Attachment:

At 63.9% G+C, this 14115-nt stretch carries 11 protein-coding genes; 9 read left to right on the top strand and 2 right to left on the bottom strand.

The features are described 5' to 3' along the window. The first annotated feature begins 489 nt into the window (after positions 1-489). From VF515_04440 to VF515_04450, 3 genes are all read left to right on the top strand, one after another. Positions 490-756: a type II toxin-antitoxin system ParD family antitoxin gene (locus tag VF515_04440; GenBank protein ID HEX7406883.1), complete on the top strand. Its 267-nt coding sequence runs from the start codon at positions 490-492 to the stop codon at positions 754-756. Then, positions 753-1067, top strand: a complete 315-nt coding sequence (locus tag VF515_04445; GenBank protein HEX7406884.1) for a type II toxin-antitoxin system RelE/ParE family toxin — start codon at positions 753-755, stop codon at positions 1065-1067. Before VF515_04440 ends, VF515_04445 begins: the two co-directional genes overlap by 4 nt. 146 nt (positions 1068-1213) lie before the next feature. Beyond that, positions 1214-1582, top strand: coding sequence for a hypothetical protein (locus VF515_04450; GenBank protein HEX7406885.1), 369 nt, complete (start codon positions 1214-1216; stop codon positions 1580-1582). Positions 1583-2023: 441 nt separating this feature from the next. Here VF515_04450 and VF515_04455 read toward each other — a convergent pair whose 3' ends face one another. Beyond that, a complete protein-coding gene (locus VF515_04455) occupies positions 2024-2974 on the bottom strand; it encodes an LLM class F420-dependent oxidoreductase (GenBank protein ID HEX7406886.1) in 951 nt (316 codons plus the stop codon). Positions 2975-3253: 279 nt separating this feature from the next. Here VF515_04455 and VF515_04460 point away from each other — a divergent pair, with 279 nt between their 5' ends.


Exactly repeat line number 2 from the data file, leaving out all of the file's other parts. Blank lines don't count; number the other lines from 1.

The features are described 5' to 3' along the window. The first annotated feature begins 489 nt into the window (after positions 1-489). From VF515_04440 to VF515_04450, 3 genes are all read left to right on the top strand, one after another. Positions 490-756: a type II toxin-antitoxin system ParD family antitoxin gene (locus tag VF515_04440; GenBank protein ID HEX7406883.1), complete on the top strand. Its 267-nt coding sequence runs from the start codon at positions 490-492 to the stop codon at positions 754-756. Then, positions 753-1067, top strand: a complete 315-nt coding sequence (locus tag VF515_04445; GenBank protein HEX7406884.1) for a type II toxin-antitoxin system RelE/ParE family toxin — start codon at positions 753-755, stop codon at positions 1065-1067. Before VF515_04440 ends, VF515_04445 begins: the two co-directional genes overlap by 4 nt. 146 nt (positions 1068-1213) lie before the next feature. Beyond that, positions 1214-1582, top strand: coding sequence for a hypothetical protein (locus VF515_04450; GenBank protein HEX7406885.1), 369 nt, complete (start codon positions 1214-1216; stop codon positions 1580-1582). Positions 1583-2023: 441 nt separating this feature from the next. Here VF515_04450 and VF515_04455 read toward each other — a convergent pair whose 3' ends face one another. Beyond that, a complete protein-coding gene (locus VF515_04455) occupies positions 2024-2974 on the bottom strand; it encodes an LLM class F420-dependent oxidoreductase (GenBank protein ID HEX7406886.1) in 951 nt (316 codons plus the stop codon). Positions 2975-3253: 279 nt separating this feature from the next. Here VF515_04455 and VF515_04460 point away from each other — a divergent pair, with 279 nt between their 5' ends.